FG tasked on lasting solution to flood onslaught
The federal government has been tasked to pursue ways that will bring lasting solutions to the onslaught of flooding across communities in Nigeria.
The director of the Center for Peace and Environmental Justice (CEPEJ), Comrade Sheriff Mulade, made the call in a statement made available to newsmen in Warri on Wednesday.
According to him, not only are properties worth millions of naira lost to the ravaging flood, several lives have been yearly, cut short.
It will be noted that the Nigerian Meteorological Agency (NMA) had warned of the impending disaster in 11 states including Akwa Ibom, Bayelsa, Bauchi, Benue, Borno, Cross River, Delta, Kaduna, Kwara, Nasarawa, Yobe and Zamfara. However, not much was done by relevant government agencies to avert the situation.
Mulade, in his statement, therefore appealed to the federal and state governments, international civil society organizations, private sectors as well as well-meaning individuals to join CEPEJ to provide assistance, especially in resettling flood victims in the country.
He said “As a non-governmental organization with a special focus on environmental justice, we are sensitizing the people living within the affected areas and call for adequate relief materials to the victims and to properly resettle them.
“CEPEJ is also by this means advocating that the federal government provides continued assistance in the resettlement efforts towards finding a permanent solution to the problem of flooding in Nigeria. We are deeply saddened that several lives have been lost to the annual flooding in the affected areas, homes and farmlands have been destroyed, means of livelihood brought to an abrupt halt and farm produce worth millions of naira have also been destroyed.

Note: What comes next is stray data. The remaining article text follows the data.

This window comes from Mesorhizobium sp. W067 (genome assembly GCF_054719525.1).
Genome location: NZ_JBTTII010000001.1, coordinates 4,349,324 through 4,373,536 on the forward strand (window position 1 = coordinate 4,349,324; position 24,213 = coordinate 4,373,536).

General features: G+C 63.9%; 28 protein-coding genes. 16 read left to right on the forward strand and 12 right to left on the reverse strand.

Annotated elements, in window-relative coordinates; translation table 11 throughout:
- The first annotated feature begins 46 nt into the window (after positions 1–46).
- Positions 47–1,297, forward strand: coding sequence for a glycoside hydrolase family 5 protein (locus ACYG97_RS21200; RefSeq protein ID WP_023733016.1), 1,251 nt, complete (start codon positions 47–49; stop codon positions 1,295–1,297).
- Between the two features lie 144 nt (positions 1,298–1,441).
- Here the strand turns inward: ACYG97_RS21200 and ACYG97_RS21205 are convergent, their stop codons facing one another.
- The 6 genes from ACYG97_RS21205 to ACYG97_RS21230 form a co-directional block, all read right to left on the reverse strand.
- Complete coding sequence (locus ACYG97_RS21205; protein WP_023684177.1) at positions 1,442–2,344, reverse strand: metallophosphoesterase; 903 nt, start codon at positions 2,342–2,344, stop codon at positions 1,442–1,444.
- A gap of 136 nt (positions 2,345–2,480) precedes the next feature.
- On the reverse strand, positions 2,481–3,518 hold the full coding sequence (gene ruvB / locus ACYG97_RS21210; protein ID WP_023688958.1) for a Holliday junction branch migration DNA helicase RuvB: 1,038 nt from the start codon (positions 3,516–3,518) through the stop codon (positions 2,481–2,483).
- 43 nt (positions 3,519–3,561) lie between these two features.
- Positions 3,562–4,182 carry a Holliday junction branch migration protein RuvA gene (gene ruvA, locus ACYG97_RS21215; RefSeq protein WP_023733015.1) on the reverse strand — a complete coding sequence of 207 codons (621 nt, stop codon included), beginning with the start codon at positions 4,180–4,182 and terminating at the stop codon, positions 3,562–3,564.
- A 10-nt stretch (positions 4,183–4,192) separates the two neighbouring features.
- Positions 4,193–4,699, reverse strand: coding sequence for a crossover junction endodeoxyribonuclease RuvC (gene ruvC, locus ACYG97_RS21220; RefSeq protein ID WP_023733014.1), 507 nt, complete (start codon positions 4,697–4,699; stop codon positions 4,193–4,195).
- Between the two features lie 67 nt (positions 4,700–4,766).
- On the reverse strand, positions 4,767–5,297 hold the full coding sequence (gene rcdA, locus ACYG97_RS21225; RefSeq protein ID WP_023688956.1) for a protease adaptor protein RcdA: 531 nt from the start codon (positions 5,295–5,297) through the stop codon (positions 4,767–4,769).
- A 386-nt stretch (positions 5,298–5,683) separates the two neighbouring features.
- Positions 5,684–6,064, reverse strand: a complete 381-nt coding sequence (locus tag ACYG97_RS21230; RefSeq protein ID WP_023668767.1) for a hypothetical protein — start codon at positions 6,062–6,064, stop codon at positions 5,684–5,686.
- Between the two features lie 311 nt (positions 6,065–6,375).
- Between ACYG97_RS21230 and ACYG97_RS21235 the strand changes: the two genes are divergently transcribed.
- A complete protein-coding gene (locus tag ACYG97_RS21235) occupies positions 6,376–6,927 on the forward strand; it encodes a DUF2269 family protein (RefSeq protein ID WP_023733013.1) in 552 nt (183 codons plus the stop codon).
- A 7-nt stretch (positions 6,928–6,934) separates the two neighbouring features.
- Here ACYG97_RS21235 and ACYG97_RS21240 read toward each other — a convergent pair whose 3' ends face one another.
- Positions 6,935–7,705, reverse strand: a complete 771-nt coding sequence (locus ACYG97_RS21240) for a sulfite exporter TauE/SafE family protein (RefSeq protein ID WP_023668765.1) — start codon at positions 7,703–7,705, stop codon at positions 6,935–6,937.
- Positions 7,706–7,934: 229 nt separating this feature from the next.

“CEPEJ hopes that as part of the Federal Government’s long term measures, the construction of buffer dams on the long stretch of the Niger be considered, to intermittently break wild water tides and avoid future re-occurrence”, he said.
Noting that many affected persons are yet to be reached with aids, he added that suffering is on the increase for cases where it was practically impossible to send relief materials or evacuate the victims.
In September, a national disaster was declared in the worst four affected states; Anambra, Delta, Kogi and Niger, with NEMA releasing a report that about 327,052 people are affected in the flooded states with over 70 casualties.
Also, an outbreak of malaria and water borne diseases has been reported, just as displaced persons are currently being hosted in emergency shelters such as local government offices, schools, stadiums, churches and internally displaced persons (IDP) hostels built by Presidential Committee on Flood Relief and Rehabilitation.